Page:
Remember the individual
Remember in your world a child is one in a class or year group, but to them that child is their everything.
Your life as a teacher will be made that much easier if you have parents on side. It’s about them knowing that you have their child’s best interest at heart and them knowing that you truly do KNOW their child (sometimes difficult when twins are involved)
Constant dialogue – no surprises
Parents evenings are not a platform for dropping nuclear bombs of information on parents. It is a simple exercise of updating them of progress and targets moving forward. It is also a lovely opportunity to discuss their child’s emotional wellbeing and how they are progressing as a person and maturing and growing and becoming their best selves. It is an opportunity to share tips and pointers to assist their child in working towards specific social and cultural goals. Becoming citizens for the world and preparing them for their next journey.
If there are significant concerns academically or emotionally or socially or ANYTHING – make sure you have had those conversations beforehand. You need to build a rapport and relationships with the parents as much as you do with the children in your care. Ensure that you have had the big conversations and then you may use parents evening as a touching base conversation about how the support systems you have put in place are working, or if you need to change a few things to encourage further improvement.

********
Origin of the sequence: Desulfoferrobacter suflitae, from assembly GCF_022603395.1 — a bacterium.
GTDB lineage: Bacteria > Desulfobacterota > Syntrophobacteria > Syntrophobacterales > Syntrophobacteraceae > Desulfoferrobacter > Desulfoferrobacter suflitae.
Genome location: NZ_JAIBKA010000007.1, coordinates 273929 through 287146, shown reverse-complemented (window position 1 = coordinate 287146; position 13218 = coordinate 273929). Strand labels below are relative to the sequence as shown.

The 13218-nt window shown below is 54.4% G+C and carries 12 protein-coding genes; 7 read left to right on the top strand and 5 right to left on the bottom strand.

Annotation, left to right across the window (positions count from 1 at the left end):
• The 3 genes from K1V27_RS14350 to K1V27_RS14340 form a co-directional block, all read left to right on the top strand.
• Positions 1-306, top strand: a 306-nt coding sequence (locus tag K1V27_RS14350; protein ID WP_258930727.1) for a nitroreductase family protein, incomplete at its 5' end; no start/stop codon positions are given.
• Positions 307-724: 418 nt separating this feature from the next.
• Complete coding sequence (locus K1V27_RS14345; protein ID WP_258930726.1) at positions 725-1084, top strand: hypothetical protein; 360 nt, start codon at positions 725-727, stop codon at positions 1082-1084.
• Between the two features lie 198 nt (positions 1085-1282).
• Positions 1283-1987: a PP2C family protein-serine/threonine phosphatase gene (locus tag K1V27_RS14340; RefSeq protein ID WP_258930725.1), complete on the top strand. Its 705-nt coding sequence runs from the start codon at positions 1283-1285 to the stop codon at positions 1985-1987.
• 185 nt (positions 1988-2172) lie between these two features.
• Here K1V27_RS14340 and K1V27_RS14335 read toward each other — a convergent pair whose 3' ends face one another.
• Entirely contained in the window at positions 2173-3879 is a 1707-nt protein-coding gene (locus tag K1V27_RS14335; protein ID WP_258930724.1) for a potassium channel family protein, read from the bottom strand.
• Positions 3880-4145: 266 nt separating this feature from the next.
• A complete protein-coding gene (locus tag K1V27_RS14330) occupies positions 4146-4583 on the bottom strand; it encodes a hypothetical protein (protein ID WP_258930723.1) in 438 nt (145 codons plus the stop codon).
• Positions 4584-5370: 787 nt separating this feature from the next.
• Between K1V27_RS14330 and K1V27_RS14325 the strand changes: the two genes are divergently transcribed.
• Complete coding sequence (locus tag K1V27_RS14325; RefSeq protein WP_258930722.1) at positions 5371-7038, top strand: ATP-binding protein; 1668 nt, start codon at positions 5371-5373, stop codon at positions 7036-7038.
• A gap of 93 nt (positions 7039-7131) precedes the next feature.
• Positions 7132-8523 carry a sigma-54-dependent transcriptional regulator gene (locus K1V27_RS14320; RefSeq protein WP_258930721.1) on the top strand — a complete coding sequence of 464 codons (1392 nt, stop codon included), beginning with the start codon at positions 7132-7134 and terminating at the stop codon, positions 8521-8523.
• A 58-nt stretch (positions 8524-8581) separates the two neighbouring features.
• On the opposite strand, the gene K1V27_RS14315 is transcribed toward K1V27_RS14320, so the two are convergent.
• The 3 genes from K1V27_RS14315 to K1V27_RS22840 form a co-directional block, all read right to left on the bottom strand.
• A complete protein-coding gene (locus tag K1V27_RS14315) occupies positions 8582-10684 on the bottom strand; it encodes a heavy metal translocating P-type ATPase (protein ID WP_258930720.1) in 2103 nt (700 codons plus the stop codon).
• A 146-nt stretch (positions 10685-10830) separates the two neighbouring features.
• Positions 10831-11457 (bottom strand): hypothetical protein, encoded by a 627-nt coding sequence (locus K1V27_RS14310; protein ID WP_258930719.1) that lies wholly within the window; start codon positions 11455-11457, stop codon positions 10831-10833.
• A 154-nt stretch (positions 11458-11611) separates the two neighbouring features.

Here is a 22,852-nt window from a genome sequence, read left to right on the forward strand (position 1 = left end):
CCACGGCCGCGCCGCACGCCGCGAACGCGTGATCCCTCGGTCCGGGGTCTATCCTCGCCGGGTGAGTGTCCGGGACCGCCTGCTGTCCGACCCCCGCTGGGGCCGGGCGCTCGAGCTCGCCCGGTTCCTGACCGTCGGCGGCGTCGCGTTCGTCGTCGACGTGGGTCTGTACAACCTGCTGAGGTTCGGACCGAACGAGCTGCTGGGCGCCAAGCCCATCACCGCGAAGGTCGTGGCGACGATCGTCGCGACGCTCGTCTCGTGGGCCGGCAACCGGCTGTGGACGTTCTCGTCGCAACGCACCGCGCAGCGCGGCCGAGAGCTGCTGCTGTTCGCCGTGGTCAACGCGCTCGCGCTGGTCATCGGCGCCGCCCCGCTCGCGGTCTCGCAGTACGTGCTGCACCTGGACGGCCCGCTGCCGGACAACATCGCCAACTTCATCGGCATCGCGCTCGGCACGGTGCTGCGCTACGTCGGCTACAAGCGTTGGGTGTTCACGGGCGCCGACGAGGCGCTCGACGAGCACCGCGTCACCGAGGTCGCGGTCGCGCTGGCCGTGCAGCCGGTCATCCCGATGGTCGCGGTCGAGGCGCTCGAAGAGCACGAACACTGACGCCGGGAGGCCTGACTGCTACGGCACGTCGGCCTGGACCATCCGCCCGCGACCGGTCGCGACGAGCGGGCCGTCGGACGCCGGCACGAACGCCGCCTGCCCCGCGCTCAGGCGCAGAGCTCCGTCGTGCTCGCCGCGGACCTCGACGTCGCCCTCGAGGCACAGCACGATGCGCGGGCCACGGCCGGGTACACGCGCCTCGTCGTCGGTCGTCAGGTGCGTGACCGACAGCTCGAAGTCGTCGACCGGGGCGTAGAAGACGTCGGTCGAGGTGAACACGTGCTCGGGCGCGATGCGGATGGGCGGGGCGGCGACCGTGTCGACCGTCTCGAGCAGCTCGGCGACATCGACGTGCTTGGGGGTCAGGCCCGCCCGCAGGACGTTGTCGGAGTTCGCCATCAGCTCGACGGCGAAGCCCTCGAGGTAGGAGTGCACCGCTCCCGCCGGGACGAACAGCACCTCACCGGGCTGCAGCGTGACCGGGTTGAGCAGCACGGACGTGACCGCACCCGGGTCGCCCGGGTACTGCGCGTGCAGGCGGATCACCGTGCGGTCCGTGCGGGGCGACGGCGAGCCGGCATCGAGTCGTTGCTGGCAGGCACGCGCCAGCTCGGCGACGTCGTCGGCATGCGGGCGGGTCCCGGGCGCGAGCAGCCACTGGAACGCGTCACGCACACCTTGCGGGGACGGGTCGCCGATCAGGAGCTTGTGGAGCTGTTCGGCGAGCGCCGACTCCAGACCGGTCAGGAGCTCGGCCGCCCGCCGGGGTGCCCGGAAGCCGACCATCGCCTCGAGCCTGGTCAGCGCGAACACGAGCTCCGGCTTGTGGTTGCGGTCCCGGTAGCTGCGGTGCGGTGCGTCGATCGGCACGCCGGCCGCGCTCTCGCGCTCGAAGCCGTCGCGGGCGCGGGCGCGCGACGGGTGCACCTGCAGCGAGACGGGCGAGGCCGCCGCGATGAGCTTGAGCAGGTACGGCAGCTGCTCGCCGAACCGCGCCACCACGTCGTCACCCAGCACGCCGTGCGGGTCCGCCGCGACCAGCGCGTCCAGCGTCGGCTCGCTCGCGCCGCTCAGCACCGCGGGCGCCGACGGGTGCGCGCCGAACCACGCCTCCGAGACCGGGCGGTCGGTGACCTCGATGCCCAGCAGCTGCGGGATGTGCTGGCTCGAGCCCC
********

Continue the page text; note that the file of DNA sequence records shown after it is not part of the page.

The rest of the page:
Involve the children
Have your children get involved in preparing for parents evening too by writing down their own personal goals, targets and room for improvements. This also ensures that conversation have happened at home between them and already everyone is more informed by the time you get to parents evening. Depending on your school’s book policy – also possibly send the books home before hand so that the parents are aware of what content is being covered and an opportunity to see what comments have been made and targets set by you. Also make sure if homework hasn’t been done, or a poor test score has been achieved that you have already communicated with the parents that this is the case and that you require their support at home.
Best bit of advice I could possibly offer.
As much as you need to be prepared – it allows for parents to be prepared too - and the limited time you have available in your scheduled slots will then be productive, positive and on good terms.
And on a personal note – pack your toothbrush, hairbrush, face spritzer and whatever else that will make you feel nice and fresh after a long day of teaching. A bit of lipstick or aftershave will go a long way making you feel a smidge more alive! 😊 Happy days all round.
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About the author
Chantal Dos Santos
Chantal was a teacher for the past 17 years. Starting off in Primary education in the beginning of her career, then moving on to teaching maths and science. She has taught in South Africa, America and the UK. She was then Head of Science for a few years before becoming the Head of the Upper School at an independent boy’s prep school. Chantal heads up the ECT side of Eteach; looking at how we can attract graduates and then how we can work on supporting them throughout their 2-year induction period and ultimately supporting and guiding ECTs to retain them in the education sector.